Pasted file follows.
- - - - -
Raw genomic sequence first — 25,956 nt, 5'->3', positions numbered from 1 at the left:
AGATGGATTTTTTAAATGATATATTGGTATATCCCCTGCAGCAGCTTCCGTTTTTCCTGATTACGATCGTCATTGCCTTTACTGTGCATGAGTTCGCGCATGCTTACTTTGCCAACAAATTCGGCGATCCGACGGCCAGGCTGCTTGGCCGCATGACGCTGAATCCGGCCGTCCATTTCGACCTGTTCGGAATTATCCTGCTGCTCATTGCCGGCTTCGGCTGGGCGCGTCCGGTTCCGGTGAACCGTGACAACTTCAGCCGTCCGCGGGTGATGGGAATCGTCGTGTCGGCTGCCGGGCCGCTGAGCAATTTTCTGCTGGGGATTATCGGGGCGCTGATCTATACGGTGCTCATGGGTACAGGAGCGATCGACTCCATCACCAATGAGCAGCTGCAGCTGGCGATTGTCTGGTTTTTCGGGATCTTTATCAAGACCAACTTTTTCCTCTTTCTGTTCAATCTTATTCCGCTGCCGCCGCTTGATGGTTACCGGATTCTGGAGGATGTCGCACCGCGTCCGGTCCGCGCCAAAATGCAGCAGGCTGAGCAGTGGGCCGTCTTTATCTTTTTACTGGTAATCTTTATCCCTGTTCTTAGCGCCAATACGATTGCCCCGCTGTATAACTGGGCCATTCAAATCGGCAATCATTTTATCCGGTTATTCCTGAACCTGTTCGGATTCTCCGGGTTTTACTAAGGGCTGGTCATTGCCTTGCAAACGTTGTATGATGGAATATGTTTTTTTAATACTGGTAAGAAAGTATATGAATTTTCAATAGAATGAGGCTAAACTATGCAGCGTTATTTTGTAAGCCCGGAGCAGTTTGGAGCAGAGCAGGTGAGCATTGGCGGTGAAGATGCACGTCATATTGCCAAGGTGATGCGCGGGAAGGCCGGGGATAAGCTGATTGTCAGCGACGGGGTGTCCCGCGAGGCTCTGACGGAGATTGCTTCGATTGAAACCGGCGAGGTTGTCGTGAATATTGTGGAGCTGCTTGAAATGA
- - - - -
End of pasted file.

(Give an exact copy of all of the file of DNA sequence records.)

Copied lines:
Raw genomic sequence first — 25,956 nt, 5'->3', positions numbered from 1 at the left:
AGATGGATTTTTTAAATGATATATTGGTATATCCCCTGCAGCAGCTTCCGTTTTTCCTGATTACGATCGTCATTGCCTTTACTGTGCATGAGTTCGCGCATGCTTACTTTGCCAACAAATTCGGCGATCCGACGGCCAGGCTGCTTGGCCGCATGACGCTGAATCCGGCCGTCCATTTCGACCTGTTCGGAATTATCCTGCTGCTCATTGCCGGCTTCGGCTGGGCGCGTCCGGTTCCGGTGAACCGTGACAACTTCAGCCGTCCGCGGGTGATGGGAATCGTCGTGTCGGCTGCCGGGCCGCTGAGCAATTTTCTGCTGGGGATTATCGGGGCGCTGATCTATACGGTGCTCATGGGTACAGGAGCGATCGACTCCATCACCAATGAGCAGCTGCAGCTGGCGATTGTCTGGTTTTTCGGGATCTTTATCAAGACCAACTTTTTCCTCTTTCTGTTCAATCTTATTCCGCTGCCGCCGCTTGATGGTTACCGGATTCTGGAGGATGTCGCACCGCGTCCGGTCCGCGCCAAAATGCAGCAGGCTGAGCAGTGGGCCGTCTTTATCTTTTTACTGGTAATCTTTATCCCTGTTCTTAGCGCCAATACGATTGCCCCGCTGTATAACTGGGCCATTCAAATCGGCAATCATTTTATCCGGTTATTCCTGAACCTGTTCGGATTCTCCGGGTTTTACTAAGGGCTGGTCATTGCCTTGCAAACGTTGTATGATGGAATATGTTTTTTTAATACTGGTAAGAAAGTATATGAATTTTCAATAGAATGAGGCTAAACTATGCAGCGTTATTTTGTAAGCCCGGAGCAGTTTGGAGCAGAGCAGGTGAGCATTGGCGGTGAAGATGCACGTCATATTGCCAAGGTGATGCGCGGGAAGGCCGGGGATAAGCTGATTGTCAGCGACGGGGTGTCCCGCGAGGCTCTGACGGAGATTGCTTCGATTGAAACCGGCGAGGTTGTCGTGAATATTGTGGAGCTGCTTGAAATGA